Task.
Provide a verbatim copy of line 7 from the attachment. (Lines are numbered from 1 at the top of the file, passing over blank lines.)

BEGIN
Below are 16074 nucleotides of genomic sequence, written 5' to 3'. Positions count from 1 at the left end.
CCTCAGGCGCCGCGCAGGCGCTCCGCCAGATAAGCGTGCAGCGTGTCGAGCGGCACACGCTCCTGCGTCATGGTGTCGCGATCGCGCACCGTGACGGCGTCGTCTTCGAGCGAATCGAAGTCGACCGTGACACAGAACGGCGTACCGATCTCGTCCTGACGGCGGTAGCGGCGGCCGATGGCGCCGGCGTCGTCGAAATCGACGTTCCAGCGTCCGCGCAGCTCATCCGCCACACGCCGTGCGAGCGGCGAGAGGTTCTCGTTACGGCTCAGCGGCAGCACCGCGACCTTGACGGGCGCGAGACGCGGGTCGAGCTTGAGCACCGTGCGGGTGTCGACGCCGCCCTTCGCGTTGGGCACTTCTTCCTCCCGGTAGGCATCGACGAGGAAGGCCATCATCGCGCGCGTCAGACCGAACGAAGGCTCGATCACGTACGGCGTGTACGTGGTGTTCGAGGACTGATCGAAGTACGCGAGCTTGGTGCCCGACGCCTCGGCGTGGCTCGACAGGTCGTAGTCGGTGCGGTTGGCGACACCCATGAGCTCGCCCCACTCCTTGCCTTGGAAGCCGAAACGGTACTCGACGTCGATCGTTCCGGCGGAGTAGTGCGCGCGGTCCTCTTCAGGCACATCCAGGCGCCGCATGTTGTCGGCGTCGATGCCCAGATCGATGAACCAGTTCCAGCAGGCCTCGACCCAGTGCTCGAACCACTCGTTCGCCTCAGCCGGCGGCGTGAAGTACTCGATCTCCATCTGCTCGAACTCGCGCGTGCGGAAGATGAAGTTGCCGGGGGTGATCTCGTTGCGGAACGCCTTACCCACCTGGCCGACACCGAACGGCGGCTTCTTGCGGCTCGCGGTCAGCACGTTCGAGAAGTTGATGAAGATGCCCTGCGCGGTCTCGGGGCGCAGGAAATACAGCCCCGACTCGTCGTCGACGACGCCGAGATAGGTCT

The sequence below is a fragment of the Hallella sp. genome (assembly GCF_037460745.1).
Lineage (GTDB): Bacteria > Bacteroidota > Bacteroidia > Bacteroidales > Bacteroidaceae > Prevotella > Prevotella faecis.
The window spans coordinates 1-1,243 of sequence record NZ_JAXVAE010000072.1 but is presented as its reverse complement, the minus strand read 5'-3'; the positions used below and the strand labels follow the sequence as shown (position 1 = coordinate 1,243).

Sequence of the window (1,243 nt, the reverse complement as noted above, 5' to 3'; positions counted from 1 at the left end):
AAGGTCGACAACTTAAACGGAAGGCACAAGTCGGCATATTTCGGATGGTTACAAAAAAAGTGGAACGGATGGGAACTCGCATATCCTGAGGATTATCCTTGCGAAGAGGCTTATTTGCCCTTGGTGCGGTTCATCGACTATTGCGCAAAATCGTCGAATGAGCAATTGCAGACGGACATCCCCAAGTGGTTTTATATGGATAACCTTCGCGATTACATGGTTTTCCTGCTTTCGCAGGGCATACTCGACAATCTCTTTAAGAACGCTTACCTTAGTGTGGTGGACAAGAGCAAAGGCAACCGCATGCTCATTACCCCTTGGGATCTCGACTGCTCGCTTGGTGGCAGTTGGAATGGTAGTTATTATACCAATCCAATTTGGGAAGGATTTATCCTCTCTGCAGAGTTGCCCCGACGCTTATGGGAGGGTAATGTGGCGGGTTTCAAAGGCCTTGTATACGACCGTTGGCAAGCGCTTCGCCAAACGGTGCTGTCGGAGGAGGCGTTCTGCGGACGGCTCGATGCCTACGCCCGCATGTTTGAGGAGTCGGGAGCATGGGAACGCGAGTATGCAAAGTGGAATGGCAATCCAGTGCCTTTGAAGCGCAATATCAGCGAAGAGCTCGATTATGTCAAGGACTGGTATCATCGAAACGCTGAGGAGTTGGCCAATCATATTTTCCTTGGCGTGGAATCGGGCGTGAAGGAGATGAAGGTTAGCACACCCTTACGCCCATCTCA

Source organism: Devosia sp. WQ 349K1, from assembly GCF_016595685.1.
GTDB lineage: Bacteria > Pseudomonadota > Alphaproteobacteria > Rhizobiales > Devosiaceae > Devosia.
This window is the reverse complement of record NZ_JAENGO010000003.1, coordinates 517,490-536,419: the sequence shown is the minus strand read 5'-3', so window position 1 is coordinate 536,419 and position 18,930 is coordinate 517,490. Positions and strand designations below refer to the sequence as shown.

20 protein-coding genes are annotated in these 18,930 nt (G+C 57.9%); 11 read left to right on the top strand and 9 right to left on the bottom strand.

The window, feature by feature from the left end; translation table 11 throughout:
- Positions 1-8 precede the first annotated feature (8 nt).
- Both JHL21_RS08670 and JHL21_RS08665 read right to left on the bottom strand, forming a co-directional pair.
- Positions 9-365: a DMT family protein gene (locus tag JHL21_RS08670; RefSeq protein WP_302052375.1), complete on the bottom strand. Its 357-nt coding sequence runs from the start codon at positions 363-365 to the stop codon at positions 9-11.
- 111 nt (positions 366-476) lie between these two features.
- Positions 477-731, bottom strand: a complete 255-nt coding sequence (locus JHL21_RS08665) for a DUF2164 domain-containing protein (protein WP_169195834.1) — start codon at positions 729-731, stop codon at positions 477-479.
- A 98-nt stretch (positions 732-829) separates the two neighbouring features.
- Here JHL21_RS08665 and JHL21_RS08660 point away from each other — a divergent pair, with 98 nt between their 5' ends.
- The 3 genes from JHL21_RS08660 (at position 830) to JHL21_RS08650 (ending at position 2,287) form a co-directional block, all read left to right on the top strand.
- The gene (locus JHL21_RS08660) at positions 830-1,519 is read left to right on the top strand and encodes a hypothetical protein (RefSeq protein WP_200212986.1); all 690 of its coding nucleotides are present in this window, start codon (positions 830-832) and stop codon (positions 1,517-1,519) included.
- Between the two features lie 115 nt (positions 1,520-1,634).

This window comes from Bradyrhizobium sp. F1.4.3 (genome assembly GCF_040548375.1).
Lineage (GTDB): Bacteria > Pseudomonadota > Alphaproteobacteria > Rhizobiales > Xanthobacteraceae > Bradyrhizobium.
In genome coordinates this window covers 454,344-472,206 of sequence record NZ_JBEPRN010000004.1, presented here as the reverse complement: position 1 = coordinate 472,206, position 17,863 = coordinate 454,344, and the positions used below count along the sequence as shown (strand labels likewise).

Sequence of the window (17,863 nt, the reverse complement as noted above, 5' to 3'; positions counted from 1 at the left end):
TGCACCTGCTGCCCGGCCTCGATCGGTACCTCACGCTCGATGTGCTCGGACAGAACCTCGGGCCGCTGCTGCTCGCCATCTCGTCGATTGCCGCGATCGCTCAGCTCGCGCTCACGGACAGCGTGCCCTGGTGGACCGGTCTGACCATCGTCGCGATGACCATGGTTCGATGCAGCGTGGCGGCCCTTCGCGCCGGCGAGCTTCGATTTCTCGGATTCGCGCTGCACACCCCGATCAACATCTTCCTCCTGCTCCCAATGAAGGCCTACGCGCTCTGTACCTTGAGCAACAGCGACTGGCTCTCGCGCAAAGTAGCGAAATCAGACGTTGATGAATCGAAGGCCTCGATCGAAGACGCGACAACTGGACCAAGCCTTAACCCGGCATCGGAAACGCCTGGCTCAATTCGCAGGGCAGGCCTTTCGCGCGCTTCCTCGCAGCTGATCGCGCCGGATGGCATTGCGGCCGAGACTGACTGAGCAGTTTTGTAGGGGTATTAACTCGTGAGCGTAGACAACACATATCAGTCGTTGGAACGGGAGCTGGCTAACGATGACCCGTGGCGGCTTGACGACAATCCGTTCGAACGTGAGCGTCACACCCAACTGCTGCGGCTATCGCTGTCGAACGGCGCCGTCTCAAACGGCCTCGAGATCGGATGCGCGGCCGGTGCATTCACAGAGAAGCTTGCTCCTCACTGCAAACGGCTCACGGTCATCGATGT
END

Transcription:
AAGGTCGACAACTTAAACGGAAGGCACAAGTCGGCATATTTCGGATGGTTACAAAAAAAGTGGAACGGATGGGAACTCGCATATCCTGAGGATTATCCTTGCGAAGAGGCTTATTTGCCCTTGGTGCGGTTCATCGACTATTGCGCAAAATCGTCGAATGAGCAATTGCAGACGGACATCCCCAAGTGGTTTTATATGGATAACCTTCGCGATTACATGGTTTTCCTGCTTTCGCAGGGCATACTCGACAATCTCTTTAAGAACGCTTACCTTAGTGTGGTGGACAAGAGCAAAGGCAACCGCATGCTCATTACCCCTTGGGATCTCGACTGCTCGCTTGGTGGCAGTTGGAATGGTAGTTATTATACCAATCCAATTTGGGAAGGATTTATCCTCTCTGCAGAGTTGCCCCGACGCTTATGGGAGGGTAATGTGGCGGGTTTCAAAGGCCTTGTATACGACCGTTGGCAAGCGCTTCGCCAAACGGTGCTGTCGGAGGAGGCGTTCTGCGGACGGCTCGATGCCTACGCCCGCATGTTTGAGGAGTCGGGAGCATGGGAACGCGAGTATGCAAAGTGGAATGGCAATCCAGTGCCTTTGAAGCGCAATATCAGCGAAGAGCTCGATTATGTCAAGGACTGGTATCATCGAAACGCTGAGGAGTTGGCCAATCATATTTTCCTTGGCGTGGAATCGGGCGTGAAGGAGATGAAGGTTAGCACACCCTTACGCCCATCTCA